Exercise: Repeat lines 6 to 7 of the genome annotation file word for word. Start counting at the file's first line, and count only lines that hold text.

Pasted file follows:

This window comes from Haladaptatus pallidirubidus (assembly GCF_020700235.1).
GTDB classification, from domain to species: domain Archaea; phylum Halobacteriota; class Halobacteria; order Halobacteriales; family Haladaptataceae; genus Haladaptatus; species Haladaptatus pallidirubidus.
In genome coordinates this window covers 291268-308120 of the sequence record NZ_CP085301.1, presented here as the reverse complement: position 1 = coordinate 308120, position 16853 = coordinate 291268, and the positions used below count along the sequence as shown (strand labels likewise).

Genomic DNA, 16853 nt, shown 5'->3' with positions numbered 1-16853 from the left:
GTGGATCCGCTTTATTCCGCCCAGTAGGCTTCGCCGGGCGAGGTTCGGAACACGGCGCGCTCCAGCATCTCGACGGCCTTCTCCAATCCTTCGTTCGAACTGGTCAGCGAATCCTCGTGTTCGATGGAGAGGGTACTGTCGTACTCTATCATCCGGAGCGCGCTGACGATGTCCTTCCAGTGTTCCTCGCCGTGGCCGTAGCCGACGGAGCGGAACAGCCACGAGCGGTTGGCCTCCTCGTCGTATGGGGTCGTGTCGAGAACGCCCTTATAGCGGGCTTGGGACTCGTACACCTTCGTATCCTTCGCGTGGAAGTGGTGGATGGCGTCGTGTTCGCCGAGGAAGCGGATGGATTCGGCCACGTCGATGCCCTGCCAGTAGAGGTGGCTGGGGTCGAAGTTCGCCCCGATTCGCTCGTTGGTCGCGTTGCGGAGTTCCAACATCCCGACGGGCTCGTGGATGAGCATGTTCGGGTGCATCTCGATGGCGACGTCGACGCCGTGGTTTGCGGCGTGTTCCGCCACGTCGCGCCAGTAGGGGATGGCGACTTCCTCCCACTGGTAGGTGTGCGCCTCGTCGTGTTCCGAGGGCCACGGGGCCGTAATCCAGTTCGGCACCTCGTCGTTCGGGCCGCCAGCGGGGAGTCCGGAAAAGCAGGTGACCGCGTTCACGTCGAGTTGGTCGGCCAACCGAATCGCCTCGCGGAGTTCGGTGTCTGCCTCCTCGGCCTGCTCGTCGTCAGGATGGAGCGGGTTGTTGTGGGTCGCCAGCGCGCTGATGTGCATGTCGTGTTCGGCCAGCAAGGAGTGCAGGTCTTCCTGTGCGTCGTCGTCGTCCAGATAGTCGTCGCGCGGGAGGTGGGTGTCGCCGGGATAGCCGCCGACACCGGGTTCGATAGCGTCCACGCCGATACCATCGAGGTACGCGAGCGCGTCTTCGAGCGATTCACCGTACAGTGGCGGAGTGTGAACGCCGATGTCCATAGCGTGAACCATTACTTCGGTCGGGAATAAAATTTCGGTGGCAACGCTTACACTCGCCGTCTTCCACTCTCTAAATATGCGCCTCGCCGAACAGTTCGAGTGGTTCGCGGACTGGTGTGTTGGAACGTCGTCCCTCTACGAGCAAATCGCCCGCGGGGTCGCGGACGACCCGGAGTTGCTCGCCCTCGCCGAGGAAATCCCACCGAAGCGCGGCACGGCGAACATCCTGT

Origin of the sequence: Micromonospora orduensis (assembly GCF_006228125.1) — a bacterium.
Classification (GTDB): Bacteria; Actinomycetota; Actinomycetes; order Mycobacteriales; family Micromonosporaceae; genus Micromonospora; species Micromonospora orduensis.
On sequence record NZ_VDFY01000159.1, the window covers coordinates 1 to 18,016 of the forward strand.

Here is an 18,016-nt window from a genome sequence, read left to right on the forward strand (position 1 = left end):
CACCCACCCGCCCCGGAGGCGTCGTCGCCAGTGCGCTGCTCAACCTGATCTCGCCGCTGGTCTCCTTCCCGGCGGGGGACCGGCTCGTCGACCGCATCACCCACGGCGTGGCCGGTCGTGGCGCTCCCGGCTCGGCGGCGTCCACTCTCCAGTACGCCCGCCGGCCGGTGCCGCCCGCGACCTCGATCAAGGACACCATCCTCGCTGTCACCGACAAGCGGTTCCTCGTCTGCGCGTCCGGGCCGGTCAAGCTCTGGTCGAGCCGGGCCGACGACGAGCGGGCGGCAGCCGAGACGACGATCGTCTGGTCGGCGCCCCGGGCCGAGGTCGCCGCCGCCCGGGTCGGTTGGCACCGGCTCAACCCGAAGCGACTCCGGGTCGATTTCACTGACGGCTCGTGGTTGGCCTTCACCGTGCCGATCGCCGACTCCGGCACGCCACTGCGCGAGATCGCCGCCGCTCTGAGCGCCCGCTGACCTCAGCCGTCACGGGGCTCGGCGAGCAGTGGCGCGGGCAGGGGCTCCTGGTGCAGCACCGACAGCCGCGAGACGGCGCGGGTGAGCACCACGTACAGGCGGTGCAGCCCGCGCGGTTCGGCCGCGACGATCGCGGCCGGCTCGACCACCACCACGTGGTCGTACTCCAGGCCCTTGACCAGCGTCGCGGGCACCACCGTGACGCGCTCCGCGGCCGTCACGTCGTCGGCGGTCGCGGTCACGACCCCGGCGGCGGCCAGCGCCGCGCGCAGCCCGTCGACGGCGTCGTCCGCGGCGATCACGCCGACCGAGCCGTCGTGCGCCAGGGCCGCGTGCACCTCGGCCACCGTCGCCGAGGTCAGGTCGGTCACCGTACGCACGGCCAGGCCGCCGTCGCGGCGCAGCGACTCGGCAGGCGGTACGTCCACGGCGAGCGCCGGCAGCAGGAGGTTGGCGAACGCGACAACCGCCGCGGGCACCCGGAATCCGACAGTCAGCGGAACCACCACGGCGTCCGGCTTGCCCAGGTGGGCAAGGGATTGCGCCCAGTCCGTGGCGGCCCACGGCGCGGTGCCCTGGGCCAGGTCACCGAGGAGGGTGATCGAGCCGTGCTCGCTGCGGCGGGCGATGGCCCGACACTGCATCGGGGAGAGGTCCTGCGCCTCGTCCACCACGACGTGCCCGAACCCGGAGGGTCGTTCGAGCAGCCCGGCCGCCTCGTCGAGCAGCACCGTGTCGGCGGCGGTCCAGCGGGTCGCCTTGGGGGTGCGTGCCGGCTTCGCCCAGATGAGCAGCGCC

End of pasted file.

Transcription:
Origin of the sequence: Micromonospora orduensis (assembly GCF_006228125.1) — a bacterium.
Classification (GTDB): Bacteria; Actinomycetota; Actinomycetes; order Mycobacteriales; family Micromonosporaceae; genus Micromonospora; species Micromonospora orduensis.